Ugandans are paying way too much to use their cards at different Automated Teller Machines with commercial banks blaming the issue of foreign switch providers and the cost of moving money.
The switch service providers, including Visa, China Union Pay and MasterCard enable one to use an ATM that is not of their bank to access their cash.
The interconnection cost involved is so high that at times it costs up 10,000 shillings for a single transaction on a different ATM that doesn’t belong to your bank.
Uganda Bankers Association executive director Wilbrod Owor acknowledged the high costs and said the central bank had instructed them to review their tariffs to see how they can revise charges downwards.
Owor told reporters that the high costs were especially high when one used a switch card – debit or credit – by foreign companies. This means people using such cards as Visa, China Union Pay and MasterCard are charged higher than those using say Interswitch.
Consequently, one pays between 7,000 and 15,000 shillings for a transaction using Visa or MasterCard of a bank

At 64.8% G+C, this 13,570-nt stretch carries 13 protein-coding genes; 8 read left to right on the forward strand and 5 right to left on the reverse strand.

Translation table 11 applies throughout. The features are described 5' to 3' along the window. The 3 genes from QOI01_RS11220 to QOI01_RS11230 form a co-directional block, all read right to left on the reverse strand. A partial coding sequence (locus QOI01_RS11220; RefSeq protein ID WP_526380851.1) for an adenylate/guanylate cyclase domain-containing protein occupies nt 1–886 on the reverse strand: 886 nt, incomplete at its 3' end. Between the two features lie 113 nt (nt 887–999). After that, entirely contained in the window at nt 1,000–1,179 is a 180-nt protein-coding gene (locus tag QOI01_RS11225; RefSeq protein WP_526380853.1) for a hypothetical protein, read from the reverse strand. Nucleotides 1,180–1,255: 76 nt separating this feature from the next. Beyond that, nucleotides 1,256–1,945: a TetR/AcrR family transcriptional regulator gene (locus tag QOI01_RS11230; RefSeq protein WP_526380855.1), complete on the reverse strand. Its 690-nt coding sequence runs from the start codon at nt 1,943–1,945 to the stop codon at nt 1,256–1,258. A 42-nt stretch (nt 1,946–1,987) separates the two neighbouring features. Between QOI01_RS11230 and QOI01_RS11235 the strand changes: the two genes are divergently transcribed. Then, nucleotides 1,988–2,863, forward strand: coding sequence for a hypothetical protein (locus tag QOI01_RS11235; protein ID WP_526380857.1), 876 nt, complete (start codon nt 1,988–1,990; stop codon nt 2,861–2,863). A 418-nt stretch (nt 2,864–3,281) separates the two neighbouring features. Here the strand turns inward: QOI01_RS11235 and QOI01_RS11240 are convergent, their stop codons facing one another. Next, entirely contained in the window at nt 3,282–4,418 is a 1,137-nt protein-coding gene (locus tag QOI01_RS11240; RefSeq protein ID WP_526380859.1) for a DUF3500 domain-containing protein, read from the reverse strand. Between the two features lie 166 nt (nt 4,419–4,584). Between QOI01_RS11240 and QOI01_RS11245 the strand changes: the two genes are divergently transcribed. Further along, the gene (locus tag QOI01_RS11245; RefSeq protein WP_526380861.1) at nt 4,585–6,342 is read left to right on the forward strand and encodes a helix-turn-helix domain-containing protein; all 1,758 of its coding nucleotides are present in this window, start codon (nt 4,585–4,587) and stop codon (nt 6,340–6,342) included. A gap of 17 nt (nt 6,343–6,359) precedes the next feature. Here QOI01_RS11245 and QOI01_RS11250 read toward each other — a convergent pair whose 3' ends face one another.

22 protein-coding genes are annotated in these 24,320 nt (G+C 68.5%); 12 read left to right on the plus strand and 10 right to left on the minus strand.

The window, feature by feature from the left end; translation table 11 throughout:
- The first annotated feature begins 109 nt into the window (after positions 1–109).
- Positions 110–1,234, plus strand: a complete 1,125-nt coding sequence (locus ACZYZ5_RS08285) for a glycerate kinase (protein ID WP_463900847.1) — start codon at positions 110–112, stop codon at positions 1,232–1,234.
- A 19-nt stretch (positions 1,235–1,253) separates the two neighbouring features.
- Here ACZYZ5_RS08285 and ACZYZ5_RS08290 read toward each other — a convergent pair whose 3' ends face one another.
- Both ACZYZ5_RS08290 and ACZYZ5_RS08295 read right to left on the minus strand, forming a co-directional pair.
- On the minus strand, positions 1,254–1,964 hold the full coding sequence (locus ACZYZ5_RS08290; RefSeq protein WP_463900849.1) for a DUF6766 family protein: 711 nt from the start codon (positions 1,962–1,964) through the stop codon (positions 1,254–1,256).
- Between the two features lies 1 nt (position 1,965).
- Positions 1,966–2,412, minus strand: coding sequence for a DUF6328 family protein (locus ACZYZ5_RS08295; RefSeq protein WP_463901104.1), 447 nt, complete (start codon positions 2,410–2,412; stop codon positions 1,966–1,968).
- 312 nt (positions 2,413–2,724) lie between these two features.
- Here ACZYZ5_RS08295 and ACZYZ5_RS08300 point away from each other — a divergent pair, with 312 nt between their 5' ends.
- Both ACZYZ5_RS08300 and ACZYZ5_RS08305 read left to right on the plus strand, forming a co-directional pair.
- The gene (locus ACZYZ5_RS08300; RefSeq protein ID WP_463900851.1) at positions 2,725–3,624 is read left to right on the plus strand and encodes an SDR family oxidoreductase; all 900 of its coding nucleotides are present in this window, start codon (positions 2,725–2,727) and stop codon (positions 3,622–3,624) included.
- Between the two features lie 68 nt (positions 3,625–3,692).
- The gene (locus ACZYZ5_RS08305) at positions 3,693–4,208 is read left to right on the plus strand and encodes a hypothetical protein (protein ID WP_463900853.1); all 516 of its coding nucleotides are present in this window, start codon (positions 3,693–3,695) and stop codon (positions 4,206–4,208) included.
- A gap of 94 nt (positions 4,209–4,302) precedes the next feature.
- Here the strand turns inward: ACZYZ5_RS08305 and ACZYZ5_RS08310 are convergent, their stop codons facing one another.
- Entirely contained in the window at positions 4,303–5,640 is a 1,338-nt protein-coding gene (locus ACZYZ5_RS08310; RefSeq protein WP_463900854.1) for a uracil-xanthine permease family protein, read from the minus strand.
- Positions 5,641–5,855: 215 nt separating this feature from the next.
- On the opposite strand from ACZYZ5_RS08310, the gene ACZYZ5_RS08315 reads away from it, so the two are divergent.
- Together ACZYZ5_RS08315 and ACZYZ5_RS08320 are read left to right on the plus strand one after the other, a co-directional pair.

different from where you hold your account– way too high for an ordinary person.
These enablers charge a percentage for the transaction to go through. Owor said they were reviewing costs to see what can be brought down.
UBA says it is trying to negotiate with service providers and its members to see how they can share costs with aim of bringing charges down for the final users.
One of the areas are to ensure that all banks are on the local switch provider – that is Interswitch – to cut off costs that come with having a foreign provider.
Paul Kawumi, the Interswitch Uganda CEO, said they are ready to enable the reduction of transaction costs on ATMs.
According to Owor, banks are looking into how they can reduce the cost of moving money from one place to another. Banks transport money using different security companies but it is costly when each bank has to move its own cash. It costs at least Shs 1,000 to withdraw or check the balance from an ATM of a bank where you hold an account.
Industry players say instead of a bank transporting just its own cash from say Kampala to Masindi, it can use excess cash at the rival bank in Masindi and then it can be paid in Kampala.
Patrick Mweheire, the outgoing chief executive of Stanbic, said a while ago that Stanbic was already doing this with Centenary bank in some places.